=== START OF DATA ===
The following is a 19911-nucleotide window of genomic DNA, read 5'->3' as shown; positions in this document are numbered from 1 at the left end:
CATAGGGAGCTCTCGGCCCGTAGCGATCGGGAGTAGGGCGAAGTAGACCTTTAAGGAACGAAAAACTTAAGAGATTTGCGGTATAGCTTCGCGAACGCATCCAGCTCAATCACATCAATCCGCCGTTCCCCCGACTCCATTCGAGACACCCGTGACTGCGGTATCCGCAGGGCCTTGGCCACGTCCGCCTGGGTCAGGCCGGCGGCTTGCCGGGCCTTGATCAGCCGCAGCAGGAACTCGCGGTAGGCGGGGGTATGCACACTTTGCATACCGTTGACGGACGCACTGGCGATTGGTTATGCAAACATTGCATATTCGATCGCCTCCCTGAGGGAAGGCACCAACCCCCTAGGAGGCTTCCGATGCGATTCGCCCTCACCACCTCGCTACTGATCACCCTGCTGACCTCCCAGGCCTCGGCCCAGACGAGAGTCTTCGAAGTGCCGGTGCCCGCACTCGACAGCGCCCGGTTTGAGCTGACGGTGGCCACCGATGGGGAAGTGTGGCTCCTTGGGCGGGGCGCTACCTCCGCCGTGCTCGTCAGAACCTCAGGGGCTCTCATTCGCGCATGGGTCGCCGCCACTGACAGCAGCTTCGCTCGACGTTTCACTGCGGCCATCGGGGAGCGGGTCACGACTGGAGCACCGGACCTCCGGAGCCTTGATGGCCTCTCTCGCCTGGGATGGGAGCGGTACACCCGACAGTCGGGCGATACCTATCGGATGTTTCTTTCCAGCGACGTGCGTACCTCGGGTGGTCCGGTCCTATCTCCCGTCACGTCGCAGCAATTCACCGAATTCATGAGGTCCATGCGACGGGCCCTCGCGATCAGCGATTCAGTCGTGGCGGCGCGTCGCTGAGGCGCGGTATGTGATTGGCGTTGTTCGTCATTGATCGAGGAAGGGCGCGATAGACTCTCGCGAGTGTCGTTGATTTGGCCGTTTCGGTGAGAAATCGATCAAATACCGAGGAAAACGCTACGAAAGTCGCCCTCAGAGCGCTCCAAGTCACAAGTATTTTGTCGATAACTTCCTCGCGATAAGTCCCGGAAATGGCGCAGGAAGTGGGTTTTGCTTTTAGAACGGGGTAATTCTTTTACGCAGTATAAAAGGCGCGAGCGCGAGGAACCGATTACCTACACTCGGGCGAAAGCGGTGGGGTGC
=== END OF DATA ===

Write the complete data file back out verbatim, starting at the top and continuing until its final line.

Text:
The following is a 19911-nucleotide window of genomic DNA, read 5'->3' as shown; positions in this document are numbered from 1 at the left end:
CATAGGGAGCTCTCGGCCCGTAGCGATCGGGAGTAGGGCGAAGTAGACCTTTAAGGAACGAAAAACTTAAGAGATTTGCGGTATAGCTTCGCGAACGCATCCAGCTCAATCACATCAATCCGCCGTTCCCCCGACTCCATTCGAGACACCCGTGACTGCGGTATCCGCAGGGCCTTGGCCACGTCCGCCTGGGTCAGGCCGGCGGCTTGCCGGGCCTTGATCAGCCGCAGCAGGAACTCGCGGTAGGCGGGGGTATGCACACTTTGCATACCGTTGACGGACGCACTGGCGATTGGTTATGCAAACATTGCATATTCGATCGCCTCCCTGAGGGAAGGCACCAACCCCCTAGGAGGCTTCCGATGCGATTCGCCCTCACCACCTCGCTACTGATCACCCTGCTGACCTCCCAGGCCTCGGCCCAGACGAGAGTCTTCGAAGTGCCGGTGCCCGCACTCGACAGCGCCCGGTTTGAGCTGACGGTGGCCACCGATGGGGAAGTGTGGCTCCTTGGGCGGGGCGCTACCTCCGCCGTGCTCGTCAGAACCTCAGGGGCTCTCATTCGCGCATGGGTCGCCGCCACTGACAGCAGCTTCGCTCGACGTTTCACTGCGGCCATCGGGGAGCGGGTCACGACTGGAGCACCGGACCTCCGGAGCCTTGATGGCCTCTCTCGCCTGGGATGGGAGCGGTACACCCGACAGTCGGGCGATACCTATCGGATGTTTCTTTCCAGCGACGTGCGTACCTCGGGTGGTCCGGTCCTATCTCCCGTCACGTCGCAGCAATTCACCGAATTCATGAGGTCCATGCGACGGGCCCTCGCGATCAGCGATTCAGTCGTGGCGGCGCGTCGCTGAGGCGCGGTATGTGATTGGCGTTGTTCGTCATTGATCGAGGAAGGGCGCGATAGACTCTCGCGAGTGTCGTTGATTTGGCCGTTTCGGTGAGAAATCGATCAAATACCGAGGAAAACGCTACGAAAGTCGCCCTCAGAGCGCTCCAAGTCACAAGTATTTTGTCGATAACTTCCTCGCGATAAGTCCCGGAAATGGCGCAGGAAGTGGGTTTTGCTTTTAGAACGGGGTAATTCTTTTACGCAGTATAAAAGGCGCGAGCGCGAGGAACCGATTACCTACACTCGGGCGAAAGCGGTGGGGTGC